By Chris Woodyard, USA TODAY
As just about any motorist knows by now, the federal government has laid down stringent requirements regarding auto crash safety -- whether it's seat belts, air bags or dashboard materials. But what about the safety of dogs in auto accidents?
There are no requirement on the strength of safety of pet restraints in cars, says the Center for Pet Safety, a non-profit service which has been conducting crash tests with dog dummies to test the effectiveness of dog restraints.
So far, the results aren't encouraging. The initial test using the same kind of sled used for crash test dummies showed every restraint for pets failed. The tests showed the likelihood of serious injuries or deaths to the animals. Moreover, pets can become "missiles" in accidents and injure people as well. Not only were many restraints not strong enough, but dogs could be choked by them in an accident.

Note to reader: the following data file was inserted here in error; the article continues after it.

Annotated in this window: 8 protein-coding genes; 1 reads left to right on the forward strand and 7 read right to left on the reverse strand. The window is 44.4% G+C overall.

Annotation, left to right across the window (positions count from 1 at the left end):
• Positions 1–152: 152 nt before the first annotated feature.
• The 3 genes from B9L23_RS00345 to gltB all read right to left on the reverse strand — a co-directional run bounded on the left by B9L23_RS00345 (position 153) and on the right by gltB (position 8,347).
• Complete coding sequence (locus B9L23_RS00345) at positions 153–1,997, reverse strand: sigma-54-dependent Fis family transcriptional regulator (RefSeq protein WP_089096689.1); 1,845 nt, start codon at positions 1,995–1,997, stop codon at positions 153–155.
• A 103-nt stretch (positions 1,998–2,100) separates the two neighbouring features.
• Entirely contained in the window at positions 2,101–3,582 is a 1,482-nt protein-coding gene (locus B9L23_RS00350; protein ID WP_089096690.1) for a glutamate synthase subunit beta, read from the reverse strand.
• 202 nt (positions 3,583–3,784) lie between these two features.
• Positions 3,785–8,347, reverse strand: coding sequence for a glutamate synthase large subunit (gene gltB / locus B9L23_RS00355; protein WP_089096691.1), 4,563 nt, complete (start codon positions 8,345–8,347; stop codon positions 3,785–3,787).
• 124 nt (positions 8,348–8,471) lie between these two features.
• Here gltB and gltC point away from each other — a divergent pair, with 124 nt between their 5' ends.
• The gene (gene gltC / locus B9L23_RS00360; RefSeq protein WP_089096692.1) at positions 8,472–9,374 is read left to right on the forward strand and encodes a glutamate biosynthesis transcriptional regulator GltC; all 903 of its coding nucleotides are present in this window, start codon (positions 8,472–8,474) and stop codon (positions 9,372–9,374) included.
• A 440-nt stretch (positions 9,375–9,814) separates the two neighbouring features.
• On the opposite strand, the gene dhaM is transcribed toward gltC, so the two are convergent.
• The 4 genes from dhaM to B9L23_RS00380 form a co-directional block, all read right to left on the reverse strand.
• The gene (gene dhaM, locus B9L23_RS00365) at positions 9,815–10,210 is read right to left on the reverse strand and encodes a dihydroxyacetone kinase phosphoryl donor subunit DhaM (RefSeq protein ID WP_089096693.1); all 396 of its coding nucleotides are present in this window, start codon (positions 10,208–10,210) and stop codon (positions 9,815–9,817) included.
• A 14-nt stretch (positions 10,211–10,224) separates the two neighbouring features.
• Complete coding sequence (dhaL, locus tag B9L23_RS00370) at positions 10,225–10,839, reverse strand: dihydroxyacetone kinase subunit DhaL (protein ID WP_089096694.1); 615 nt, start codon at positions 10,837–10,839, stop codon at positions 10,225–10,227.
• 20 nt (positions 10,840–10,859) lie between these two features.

A 2011 study by AAA found that only 16% of owners restrain their dogs in cars,Automotive News, which reported Monday on the center's crash research.
The center's testing is financially backed by Subaru, which says the research is important to its owners.
Subaru spokesman Kevin McHale says the automaker was "appalled" to find out about the lack of pet restraint standards. "Half our owners have dogs so we really want to make sure they know what they are buying when they buy a pet harness," he says.